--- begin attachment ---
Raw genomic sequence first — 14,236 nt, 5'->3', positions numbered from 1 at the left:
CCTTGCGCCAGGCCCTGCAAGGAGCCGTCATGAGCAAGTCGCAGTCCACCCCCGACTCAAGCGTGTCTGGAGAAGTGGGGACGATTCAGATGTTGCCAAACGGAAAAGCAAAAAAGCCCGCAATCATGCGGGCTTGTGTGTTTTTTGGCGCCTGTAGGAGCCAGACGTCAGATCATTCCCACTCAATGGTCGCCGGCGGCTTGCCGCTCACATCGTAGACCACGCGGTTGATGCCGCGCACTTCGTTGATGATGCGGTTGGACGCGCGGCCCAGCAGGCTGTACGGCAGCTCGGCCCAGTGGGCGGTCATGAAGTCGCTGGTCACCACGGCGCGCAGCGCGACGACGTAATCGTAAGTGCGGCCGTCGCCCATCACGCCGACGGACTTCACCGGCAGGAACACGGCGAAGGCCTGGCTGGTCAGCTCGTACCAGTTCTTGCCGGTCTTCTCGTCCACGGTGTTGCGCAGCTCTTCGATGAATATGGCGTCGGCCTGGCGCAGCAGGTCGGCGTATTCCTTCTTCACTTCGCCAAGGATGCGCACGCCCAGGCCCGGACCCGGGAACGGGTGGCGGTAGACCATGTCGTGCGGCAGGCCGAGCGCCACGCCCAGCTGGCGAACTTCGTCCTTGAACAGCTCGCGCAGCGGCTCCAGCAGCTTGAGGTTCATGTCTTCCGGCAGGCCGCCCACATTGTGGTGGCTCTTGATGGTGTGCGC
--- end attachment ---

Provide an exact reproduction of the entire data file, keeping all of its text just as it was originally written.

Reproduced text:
Raw genomic sequence first — 14,236 nt, 5'->3', positions numbered from 1 at the left:
CCTTGCGCCAGGCCCTGCAAGGAGCCGTCATGAGCAAGTCGCAGTCCACCCCCGACTCAAGCGTGTCTGGAGAAGTGGGGACGATTCAGATGTTGCCAAACGGAAAAGCAAAAAAGCCCGCAATCATGCGGGCTTGTGTGTTTTTTGGCGCCTGTAGGAGCCAGACGTCAGATCATTCCCACTCAATGGTCGCCGGCGGCTTGCCGCTCACATCGTAGACCACGCGGTTGATGCCGCGCACTTCGTTGATGATGCGGTTGGACGCGCGGCCCAGCAGGCTGTACGGCAGCTCGGCCCAGTGGGCGGTCATGAAGTCGCTGGTCACCACGGCGCGCAGCGCGACGACGTAATCGTAAGTGCGGCCGTCGCCCATCACGCCGACGGACTTCACCGGCAGGAACACGGCGAAGGCCTGGCTGGTCAGCTCGTACCAGTTCTTGCCGGTCTTCTCGTCCACGGTGTTGCGCAGCTCTTCGATGAATATGGCGTCGGCCTGGCGCAGCAGGTCGGCGTATTCCTTCTTCACTTCGCCAAGGATGCGCACGCCCAGGCCCGGACCCGGGAACGGGTGGCGGTAGACCATGTCGTGCGGCAGGCCGAGCGCCACGCCCAGCTGGCGAACTTCGTCCTTGAACAGCTCGCGCAGCGGCTCCAGCAGCTTGAGGTTCATGTCTTCCGGCAGGCCGCCCACATTGTGGTGGCTCTTGATGGTGTGCGC